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43 Update Quality-energy Consumption Trade-off Conceptually, a wireless thin-client device has to have at least a processor, memory, display, and transceiver. Energy consumed by the processor and the network transceiver constitutes a considerable portion of the total consumed energy and could be a target for optimization. This is especially attractive with modern mobile processors that have the ability to dynamically throttle their power consumption by changing the processor's frequency-voltage operating point. Additionally, modern wireless transceivers offer powerful power management functionalities. Those features combined with a highly complexity-scalable wavelet decoder present attractive power management options for wireless thin-clients. Thin-clients can dynamically trade off between the quality of screen updates and power usage. A thin-client device is able to detect available battery energy, and it can accordingly adjust the operating frequency of its processor. The processors frequency variations affect the clients decoding rate ) ( D. If the processors frequency is decreased, then the system should adapt by decreasing the compression ratio (assuming the decoding rate would increase). Consequently, this leads to a lower quality of screen updates observed by the end-user. The average total energy consumed while processing a single screen rectangle is B k D k Ed c total ) ( (6) where ck is the energy cost per unit time for the processor, and dk is the energy cost per unit time for the transceiver in receiving mode. To derive this equation, we assume that the thin-client system uses a client-pull policy for screen updates. Also, we assume that the wireless transceiver can switch to a low power mode after receiving a screen update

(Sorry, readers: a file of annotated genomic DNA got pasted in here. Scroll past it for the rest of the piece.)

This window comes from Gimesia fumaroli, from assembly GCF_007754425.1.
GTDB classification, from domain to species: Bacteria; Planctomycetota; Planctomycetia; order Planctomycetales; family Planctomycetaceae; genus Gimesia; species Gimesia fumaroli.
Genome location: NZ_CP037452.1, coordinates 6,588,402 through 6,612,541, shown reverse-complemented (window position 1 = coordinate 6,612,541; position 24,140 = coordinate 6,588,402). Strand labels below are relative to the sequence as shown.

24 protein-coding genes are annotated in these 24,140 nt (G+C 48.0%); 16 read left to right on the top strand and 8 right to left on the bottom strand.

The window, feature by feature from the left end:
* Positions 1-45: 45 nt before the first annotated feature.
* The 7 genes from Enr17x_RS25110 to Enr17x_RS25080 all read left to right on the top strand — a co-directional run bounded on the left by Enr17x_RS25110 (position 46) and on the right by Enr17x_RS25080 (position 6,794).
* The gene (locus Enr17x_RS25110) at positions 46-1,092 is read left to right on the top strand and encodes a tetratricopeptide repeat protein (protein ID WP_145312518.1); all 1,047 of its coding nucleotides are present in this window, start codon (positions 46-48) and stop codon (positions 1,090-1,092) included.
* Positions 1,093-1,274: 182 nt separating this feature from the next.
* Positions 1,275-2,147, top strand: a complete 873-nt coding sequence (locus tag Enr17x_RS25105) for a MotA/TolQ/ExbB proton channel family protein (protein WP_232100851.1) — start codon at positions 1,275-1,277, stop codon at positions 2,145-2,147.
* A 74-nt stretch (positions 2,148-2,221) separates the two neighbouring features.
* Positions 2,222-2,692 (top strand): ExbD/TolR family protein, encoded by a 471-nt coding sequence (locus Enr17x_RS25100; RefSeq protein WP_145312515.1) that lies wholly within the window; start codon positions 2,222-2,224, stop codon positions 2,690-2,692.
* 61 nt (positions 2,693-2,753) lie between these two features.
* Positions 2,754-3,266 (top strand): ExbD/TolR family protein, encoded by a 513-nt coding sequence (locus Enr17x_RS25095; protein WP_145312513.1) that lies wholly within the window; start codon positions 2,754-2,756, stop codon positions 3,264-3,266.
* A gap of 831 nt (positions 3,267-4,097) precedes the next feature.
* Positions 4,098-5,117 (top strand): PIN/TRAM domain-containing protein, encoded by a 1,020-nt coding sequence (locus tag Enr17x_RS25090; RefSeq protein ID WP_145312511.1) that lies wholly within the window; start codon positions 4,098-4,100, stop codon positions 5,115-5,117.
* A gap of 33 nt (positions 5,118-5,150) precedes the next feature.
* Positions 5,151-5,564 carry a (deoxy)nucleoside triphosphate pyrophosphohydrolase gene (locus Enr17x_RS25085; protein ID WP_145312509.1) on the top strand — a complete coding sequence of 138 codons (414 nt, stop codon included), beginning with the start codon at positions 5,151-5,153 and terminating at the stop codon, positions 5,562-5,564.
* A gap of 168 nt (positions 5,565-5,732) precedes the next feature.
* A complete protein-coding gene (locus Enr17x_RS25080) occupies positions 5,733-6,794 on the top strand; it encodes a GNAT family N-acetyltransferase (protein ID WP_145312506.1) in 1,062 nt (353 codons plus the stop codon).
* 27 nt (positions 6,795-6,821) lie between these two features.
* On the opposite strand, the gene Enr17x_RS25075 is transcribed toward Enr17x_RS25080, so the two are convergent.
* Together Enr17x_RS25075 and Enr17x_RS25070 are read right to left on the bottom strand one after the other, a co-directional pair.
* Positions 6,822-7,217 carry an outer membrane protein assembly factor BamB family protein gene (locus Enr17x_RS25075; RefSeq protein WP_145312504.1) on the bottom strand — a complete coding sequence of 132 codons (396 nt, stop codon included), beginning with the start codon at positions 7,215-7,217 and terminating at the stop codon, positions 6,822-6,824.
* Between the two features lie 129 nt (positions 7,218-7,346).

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44 rectangle. Additionally, a similar assumption applies to the processor after it finishes decoding and rendering a screen rectangle. The transmission energy of the client events is ignored since the size of events data is relatively small compared to data traffic in the other direction from the server to the client. This equation suggests the possibility of trading off between the compression level and energy consumption of the lossy compressor. Increasing the compression level leads to decreased average total energy consumed since both terms in Equation (6) decrease when increasing the compression level. However, that may not be the case for the lossless compressor since the decoding rate decreases as the compression level increases. This result can be explained by observing that a higher level of lossless compression comes at the expense of more compression time (e.g., gzip compression).